The Housing and Community Services Agency of Lane County has renamed and rebranded itself as Homes for Good. The old name was bureaucratic and difficult for people to remember. Likewise, the acronym HACSA wasn’t particularly helpful (“Hacksaw? Why is the housing agency named after a hand tool?”). After meeting with and surveying community members, HACSA worked to develop a new identity that better embodies who it is and what it does. Mission accomplished: The new name immediately sets the stage for the organization and what people can expect from it.
Despite being burdened by the cumbersome and less than memorable old moniker, Lane County’s housing authority has successfully provided housing and community-related services for the residents of Eugene, Springfield, and rural Lane County since 1949. It has worked to connect tens of thousands of low-income individuals and families with homes they can afford, helping these people succeed by achieving stability in their living arrangements.
Homes for Good is the second largest housing authority in Oregon, presently providing housing to more than 5,000 Lane County families who otherwise would be homeless or at risk of homelessness. It owns and manages a broad portfolio of public and assisted housing units throughout the county—single-family homes, duplexes, and apartment buildings—and additionally partners with private property owners and local service providers for hundreds of others. The agency also provides Section 8, Veterans Affairs, and Shelter Plus Care rental assistance vouchers. It works with governmental, non-profit, and private partners to maximize its impact and effectiveness. It actively develops new housing to meet our community’s continuing and growing need. Underlying the work is its commitment to providing services and programs for people of all ages, ethnicities, religions, gender, and status. Homes for Good truly does good work.
Lower income families find it increasingly difficult to find affordable housing. The demand far outstrips the supply. According to the Washington Post, the number of apartments low-income families can afford fell by more than 60 percent between 2010 and 2016. Here in Lane County, a shortage of land and market forces are pushing housing beyond the reach of far too many. Costs are rising rapidly, while incomes for low-income families are staying level or falling behind. Worse yet, the recently passed overhaul of the federal tax code is likely to exacerbate the problem because the lower tax rates make Low-Income Housing Tax Credits less valuable and consequently less attractive. The bottom line is funding for affordable housing is at its lowest point ever. A challenge of Sisyphean proportions confronts us.
The solutions to the problem are elusive. Where will new sources of funding to subsidize inexpensive housing come from? Can local communities summon the will (and open their pocketbooks) to support programs that reduce the cost of renting or buying for lower-income households? Increasing the diversity of the housing stock by removing restrictions on the construction of underrepresented types (such as accessory dwelling units and “missing middle” housing) may be one answer. More inclusionary zoning and policies providing incentives for the creation of affordable housing when new development occurs are another. So too is considering expansion of the urban growth boundaries to include areas not suitable for farming and restricting their use to affordable and subsidized housing.(1)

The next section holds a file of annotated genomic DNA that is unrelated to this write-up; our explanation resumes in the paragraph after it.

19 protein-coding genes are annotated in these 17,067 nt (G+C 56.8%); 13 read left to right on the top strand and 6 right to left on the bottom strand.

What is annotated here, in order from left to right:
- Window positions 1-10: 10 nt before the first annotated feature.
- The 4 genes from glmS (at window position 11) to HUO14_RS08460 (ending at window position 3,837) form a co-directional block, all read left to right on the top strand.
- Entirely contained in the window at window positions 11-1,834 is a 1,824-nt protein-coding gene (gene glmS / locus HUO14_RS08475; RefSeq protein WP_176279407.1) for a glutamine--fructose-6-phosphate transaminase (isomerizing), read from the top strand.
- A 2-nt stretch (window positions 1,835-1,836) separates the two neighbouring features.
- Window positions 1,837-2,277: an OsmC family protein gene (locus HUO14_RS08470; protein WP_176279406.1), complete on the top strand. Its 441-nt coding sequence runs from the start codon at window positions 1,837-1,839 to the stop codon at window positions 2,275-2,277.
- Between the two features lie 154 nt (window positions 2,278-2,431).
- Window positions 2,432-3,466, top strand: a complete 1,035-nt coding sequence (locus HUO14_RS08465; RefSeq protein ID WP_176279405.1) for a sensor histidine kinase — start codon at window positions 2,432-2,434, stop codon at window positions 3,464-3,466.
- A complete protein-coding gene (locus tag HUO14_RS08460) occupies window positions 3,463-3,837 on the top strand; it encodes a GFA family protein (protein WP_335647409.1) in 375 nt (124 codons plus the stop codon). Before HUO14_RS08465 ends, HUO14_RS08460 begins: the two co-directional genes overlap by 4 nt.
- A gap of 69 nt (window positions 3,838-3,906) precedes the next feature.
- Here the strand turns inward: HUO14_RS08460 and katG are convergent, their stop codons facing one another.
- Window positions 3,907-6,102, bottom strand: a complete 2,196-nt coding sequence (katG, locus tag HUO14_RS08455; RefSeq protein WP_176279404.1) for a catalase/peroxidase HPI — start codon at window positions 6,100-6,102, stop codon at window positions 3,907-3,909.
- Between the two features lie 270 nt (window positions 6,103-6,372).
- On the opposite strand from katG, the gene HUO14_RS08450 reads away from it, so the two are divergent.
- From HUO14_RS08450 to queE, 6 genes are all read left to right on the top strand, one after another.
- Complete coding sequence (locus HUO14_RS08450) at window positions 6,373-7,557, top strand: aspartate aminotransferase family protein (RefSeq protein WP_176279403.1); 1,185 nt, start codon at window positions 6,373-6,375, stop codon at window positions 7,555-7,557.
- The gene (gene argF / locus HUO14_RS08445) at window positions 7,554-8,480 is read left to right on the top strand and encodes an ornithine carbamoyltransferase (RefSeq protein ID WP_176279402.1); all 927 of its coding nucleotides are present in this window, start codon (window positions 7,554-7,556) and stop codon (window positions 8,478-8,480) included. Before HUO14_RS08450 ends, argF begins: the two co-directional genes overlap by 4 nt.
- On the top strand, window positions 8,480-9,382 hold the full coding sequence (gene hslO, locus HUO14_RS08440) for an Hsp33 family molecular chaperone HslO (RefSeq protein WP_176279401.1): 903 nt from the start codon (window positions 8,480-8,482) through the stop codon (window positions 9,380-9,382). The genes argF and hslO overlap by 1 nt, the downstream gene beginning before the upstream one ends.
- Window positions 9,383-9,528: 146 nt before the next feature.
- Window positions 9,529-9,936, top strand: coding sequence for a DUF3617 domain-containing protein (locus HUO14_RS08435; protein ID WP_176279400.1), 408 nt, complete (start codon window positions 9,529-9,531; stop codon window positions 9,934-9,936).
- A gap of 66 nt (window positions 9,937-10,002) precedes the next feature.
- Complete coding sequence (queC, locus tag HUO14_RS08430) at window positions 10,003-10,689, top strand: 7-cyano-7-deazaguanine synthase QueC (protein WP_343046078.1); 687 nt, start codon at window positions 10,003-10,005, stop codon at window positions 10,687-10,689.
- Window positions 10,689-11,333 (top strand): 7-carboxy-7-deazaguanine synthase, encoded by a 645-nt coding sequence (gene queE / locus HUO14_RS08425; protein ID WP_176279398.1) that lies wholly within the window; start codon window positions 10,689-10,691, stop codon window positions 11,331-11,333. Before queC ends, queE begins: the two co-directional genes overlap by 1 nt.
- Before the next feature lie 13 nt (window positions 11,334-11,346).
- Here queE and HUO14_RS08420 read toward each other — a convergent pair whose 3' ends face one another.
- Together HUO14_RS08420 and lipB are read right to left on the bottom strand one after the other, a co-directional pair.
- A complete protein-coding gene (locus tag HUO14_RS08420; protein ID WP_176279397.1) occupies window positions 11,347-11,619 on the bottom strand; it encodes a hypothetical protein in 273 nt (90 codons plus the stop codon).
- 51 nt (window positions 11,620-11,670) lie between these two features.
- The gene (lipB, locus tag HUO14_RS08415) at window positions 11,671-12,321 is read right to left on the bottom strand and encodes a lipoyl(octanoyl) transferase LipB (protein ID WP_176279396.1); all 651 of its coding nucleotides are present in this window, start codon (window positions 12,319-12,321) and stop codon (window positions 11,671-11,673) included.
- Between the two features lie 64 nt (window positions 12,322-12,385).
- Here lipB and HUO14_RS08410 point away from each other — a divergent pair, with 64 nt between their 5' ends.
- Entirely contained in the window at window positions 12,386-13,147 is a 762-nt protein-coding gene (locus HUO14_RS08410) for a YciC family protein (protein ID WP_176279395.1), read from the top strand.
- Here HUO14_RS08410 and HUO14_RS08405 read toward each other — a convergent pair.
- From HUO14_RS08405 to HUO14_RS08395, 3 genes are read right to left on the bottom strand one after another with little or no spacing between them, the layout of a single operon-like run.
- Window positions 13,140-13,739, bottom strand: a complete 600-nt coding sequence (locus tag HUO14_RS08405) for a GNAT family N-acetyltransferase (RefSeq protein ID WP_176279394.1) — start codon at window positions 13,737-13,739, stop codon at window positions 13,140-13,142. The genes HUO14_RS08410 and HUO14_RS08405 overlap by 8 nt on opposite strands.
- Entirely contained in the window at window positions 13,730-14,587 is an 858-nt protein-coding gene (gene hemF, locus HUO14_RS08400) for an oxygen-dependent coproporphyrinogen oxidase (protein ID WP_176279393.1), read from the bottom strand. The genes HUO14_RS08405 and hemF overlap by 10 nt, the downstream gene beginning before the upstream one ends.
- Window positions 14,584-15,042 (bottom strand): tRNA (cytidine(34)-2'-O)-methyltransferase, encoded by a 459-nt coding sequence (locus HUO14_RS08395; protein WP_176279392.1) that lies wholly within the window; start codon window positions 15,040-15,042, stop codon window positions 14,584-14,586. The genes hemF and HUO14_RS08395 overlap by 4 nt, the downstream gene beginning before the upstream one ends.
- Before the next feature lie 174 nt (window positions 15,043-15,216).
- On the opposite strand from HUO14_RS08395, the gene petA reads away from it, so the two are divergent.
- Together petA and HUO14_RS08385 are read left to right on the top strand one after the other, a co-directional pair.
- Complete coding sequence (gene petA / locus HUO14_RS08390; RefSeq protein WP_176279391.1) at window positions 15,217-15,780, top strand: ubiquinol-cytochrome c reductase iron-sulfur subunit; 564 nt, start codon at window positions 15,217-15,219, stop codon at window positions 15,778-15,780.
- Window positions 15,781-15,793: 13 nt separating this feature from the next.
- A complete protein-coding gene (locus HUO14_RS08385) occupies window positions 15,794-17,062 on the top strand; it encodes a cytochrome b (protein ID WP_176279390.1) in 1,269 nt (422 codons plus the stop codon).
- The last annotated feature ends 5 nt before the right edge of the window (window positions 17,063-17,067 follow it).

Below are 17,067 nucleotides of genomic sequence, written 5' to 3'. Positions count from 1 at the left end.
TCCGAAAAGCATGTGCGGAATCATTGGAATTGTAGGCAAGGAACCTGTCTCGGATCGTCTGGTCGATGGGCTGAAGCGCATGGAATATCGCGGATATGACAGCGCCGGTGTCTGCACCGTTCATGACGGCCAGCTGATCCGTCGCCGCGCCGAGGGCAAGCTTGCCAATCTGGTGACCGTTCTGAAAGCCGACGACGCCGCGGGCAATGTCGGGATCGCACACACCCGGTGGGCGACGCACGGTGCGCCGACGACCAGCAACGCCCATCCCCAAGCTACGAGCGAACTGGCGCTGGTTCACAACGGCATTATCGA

My wife and I are fortunate because we can afford the four walls around us and the roof over our heads. We enjoy a comfortable home (now mortgage-free), food on our plates, and much more. While we don’t take this good fortune for granted, it’s been all too easy for us to overlook the plight of others who struggle every day to locate and pay for warm, clean, and safe housing. This shouldn’t happen.
Homes for Good is doing its part to connect everyone with all the good that comes with a home. The old name didn’t roll of the tongue and didn’t have a soul. Because the agency’s work is more important than ever, to succeed Homes for Good needed to be super clear about why they are here. With the transition to its new name, it’s clear now they’re here for people, for homes, and for the good of our entire community.
(1) A problem with expanding the UGB to make room for low-income housing is doing so would likely relegate individuals and families who can least afford the expense of driving automobiles all over town to locations lacking in convenient access to goods and services.